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Epigenomics. 2016 May;8(5):705-19. doi: 10.2217/epi-2015-0017. Epub 2016 Apr 22.

Epigenetic drift, epigenetic clocks and cancer risk.

Author information

1
CAS Key Lab of Computational Biology, CAS-MPG Partner Institute for Computational Biology, Shanghai Institute for Biological Sciences, Chinese Academy of Sciences, Shanghai 200031, China.
2
University of Chinese Academy of Sciences, 19A Yuquan Road, Beijing 100049, China.
3
Department of Women's Cancer, University College London, 74 Huntley Street, London, WC1E 6AU, UK.
4
Statistical Cancer Genomics, UCL Cancer Institute, University College London, 72 Huntley Street, London, WC1E 6BT, UK.

Abstract

It is well-established that the DNA methylation landscape of normal cells undergoes a gradual modification with age, termed as 'epigenetic drift'. Here, we review the current state of knowledge of epigenetic drift and its potential role in cancer etiology. We propose a new terminology to help distinguish the different components of epigenetic drift, with the aim of clarifying the role of the epigenetic clock, mitotic clocks and active changes, which accumulate in response to environmental disease risk factors. We further highlight the growing evidence that epigenetic changes associated with cancer risk factors may play an important causal role in cancer development, and that monitoring these molecular changes in normal cells may offer novel risk prediction and disease prevention strategies.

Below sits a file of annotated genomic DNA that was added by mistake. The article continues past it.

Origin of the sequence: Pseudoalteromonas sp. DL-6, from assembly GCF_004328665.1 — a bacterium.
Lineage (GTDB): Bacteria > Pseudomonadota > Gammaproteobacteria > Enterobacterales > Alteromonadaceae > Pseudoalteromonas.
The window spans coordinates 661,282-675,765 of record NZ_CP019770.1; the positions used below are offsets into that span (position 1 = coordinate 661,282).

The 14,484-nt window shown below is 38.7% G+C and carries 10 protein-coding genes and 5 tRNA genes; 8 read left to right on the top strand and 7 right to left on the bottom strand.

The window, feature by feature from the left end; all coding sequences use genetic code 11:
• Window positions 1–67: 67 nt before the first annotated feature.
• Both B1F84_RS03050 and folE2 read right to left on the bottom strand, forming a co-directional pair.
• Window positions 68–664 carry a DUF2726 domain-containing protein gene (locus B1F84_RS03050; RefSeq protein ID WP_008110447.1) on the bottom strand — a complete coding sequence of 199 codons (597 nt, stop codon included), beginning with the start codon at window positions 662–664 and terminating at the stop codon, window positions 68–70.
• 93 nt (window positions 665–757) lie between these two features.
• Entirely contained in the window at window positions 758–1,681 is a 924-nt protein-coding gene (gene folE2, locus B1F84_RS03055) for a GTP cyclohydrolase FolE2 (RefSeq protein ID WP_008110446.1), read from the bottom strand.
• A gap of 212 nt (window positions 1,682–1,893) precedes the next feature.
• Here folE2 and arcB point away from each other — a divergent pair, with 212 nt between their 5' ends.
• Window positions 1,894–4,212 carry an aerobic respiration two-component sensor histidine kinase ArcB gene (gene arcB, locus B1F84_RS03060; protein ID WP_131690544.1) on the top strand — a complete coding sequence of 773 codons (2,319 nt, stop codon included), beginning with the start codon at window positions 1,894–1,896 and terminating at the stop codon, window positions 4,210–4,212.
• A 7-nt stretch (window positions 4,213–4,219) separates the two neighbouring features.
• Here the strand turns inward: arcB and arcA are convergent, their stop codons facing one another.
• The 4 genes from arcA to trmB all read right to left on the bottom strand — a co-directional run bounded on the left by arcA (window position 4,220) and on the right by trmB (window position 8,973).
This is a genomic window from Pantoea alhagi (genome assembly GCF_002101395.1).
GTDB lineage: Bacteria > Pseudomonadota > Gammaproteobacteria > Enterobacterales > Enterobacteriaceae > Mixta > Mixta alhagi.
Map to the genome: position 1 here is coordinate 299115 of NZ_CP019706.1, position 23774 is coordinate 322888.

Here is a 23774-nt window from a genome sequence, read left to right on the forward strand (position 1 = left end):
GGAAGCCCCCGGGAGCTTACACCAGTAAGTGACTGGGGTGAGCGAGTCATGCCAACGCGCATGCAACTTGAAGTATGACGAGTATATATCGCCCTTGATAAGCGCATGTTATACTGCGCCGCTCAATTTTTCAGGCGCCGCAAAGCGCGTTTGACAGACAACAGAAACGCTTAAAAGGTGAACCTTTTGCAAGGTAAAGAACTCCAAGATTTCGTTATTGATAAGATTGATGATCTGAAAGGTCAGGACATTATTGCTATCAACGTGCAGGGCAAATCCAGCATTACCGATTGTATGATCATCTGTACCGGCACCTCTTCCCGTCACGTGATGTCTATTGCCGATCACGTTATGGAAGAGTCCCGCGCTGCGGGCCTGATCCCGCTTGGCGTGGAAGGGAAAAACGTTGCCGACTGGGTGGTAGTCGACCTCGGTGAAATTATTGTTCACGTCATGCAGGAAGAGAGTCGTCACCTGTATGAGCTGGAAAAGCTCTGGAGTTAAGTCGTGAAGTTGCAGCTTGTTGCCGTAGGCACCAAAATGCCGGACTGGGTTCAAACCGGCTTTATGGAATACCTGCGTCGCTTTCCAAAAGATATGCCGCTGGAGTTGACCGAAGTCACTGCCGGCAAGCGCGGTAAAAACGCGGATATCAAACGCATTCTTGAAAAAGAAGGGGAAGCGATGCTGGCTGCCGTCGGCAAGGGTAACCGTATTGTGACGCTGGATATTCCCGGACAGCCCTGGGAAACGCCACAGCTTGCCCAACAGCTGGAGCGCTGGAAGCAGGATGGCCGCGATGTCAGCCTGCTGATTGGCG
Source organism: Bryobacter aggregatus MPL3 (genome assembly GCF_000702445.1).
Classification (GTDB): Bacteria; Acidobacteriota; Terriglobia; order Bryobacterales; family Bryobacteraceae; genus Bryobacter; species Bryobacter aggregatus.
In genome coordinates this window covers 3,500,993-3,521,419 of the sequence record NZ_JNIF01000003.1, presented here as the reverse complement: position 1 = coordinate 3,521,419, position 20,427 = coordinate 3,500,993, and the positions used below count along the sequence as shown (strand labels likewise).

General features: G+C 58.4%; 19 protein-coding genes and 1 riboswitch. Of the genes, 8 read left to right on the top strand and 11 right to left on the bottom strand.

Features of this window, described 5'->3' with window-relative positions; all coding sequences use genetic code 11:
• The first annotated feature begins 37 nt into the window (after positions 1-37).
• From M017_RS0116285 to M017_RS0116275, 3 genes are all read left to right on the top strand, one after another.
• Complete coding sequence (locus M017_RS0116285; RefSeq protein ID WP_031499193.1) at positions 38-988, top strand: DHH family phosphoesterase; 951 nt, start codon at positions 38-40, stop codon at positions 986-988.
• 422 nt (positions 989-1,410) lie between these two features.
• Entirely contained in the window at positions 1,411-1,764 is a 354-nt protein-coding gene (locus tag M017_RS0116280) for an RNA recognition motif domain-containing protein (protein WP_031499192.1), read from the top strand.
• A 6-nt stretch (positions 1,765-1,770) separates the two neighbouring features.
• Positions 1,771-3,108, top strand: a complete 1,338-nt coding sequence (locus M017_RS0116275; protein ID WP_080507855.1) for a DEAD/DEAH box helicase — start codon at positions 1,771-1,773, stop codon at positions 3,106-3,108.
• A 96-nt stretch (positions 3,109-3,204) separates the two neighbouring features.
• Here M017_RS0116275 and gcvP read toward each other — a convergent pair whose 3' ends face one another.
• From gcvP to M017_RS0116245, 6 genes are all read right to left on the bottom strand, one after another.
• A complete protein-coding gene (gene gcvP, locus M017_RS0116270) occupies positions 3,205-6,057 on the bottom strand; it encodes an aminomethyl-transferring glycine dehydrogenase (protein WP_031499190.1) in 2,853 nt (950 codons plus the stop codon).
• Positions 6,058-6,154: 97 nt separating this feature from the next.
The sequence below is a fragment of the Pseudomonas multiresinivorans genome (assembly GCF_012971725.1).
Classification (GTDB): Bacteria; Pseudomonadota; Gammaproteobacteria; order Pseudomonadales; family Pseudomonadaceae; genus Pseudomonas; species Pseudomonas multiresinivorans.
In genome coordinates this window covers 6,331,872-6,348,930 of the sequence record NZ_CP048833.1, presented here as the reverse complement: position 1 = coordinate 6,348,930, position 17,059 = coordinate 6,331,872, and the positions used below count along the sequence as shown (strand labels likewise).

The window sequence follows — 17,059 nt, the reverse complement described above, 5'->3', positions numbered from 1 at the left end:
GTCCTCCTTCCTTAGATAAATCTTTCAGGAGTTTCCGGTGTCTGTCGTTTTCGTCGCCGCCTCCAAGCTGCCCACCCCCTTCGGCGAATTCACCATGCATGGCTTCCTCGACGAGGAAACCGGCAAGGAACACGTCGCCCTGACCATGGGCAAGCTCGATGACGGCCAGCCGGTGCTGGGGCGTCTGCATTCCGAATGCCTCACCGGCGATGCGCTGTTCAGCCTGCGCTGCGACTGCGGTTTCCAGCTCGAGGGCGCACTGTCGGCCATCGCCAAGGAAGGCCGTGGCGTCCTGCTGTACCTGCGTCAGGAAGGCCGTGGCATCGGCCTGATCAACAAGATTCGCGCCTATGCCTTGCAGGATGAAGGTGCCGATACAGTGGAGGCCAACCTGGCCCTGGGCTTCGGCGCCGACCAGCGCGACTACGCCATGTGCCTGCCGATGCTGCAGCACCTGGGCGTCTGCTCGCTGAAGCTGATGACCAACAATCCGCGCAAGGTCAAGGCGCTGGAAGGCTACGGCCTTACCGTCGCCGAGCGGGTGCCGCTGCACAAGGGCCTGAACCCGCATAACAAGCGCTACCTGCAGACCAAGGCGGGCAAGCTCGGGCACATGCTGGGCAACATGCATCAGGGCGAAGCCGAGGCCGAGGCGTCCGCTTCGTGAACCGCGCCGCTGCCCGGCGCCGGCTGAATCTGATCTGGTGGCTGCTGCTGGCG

KEYWORDS:

DNA methylation; aging; cancer; cancer risk; epigenetic; epigenetic clock

PMID:
27104983
DOI:
10.2217/epi-2015-0017
[Indexed for MEDLINE]

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